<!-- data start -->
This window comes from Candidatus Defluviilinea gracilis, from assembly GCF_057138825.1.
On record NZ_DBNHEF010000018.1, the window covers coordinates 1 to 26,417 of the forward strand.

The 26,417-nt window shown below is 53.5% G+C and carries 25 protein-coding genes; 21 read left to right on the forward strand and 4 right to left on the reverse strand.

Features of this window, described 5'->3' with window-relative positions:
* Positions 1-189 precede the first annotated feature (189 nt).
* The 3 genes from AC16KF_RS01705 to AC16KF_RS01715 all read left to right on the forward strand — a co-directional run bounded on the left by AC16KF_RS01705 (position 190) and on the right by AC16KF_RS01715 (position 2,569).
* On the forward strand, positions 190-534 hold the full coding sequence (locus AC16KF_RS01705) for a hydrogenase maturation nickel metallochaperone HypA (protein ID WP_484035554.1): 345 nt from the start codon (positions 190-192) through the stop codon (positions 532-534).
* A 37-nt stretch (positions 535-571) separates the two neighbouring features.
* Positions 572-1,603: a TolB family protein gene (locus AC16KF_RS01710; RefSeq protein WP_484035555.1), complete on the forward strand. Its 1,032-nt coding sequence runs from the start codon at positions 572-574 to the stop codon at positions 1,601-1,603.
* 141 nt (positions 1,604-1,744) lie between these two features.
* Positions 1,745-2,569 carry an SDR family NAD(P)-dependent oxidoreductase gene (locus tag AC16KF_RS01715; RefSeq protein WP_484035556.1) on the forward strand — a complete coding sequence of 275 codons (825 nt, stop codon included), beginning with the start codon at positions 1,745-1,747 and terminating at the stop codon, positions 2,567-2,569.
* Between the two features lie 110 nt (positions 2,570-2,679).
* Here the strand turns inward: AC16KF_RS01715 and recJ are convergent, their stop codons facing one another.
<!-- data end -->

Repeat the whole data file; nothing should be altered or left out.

This window comes from Candidatus Defluviilinea gracilis, from assembly GCF_057138825.1.
On record NZ_DBNHEF010000018.1, the window covers coordinates 1 to 26,417 of the forward strand.

The 26,417-nt window shown below is 53.5% G+C and carries 25 protein-coding genes; 21 read left to right on the forward strand and 4 right to left on the reverse strand.

Features of this window, described 5'->3' with window-relative positions:
* Positions 1-189 precede the first annotated feature (189 nt).
* The 3 genes from AC16KF_RS01705 to AC16KF_RS01715 all read left to right on the forward strand — a co-directional run bounded on the left by AC16KF_RS01705 (position 190) and on the right by AC16KF_RS01715 (position 2,569).
* On the forward strand, positions 190-534 hold the full coding sequence (locus AC16KF_RS01705) for a hydrogenase maturation nickel metallochaperone HypA (protein ID WP_484035554.1): 345 nt from the start codon (positions 190-192) through the stop codon (positions 532-534).
* A 37-nt stretch (positions 535-571) separates the two neighbouring features.
* Positions 572-1,603: a TolB family protein gene (locus AC16KF_RS01710; RefSeq protein WP_484035555.1), complete on the forward strand. Its 1,032-nt coding sequence runs from the start codon at positions 572-574 to the stop codon at positions 1,601-1,603.
* 141 nt (positions 1,604-1,744) lie between these two features.
* Positions 1,745-2,569 carry an SDR family NAD(P)-dependent oxidoreductase gene (locus tag AC16KF_RS01715; RefSeq protein WP_484035556.1) on the forward strand — a complete coding sequence of 275 codons (825 nt, stop codon included), beginning with the start codon at positions 1,745-1,747 and terminating at the stop codon, positions 2,567-2,569.
* Between the two features lie 110 nt (positions 2,570-2,679).
* Here the strand turns inward: AC16KF_RS01715 and recJ are convergent, their stop codons facing one another.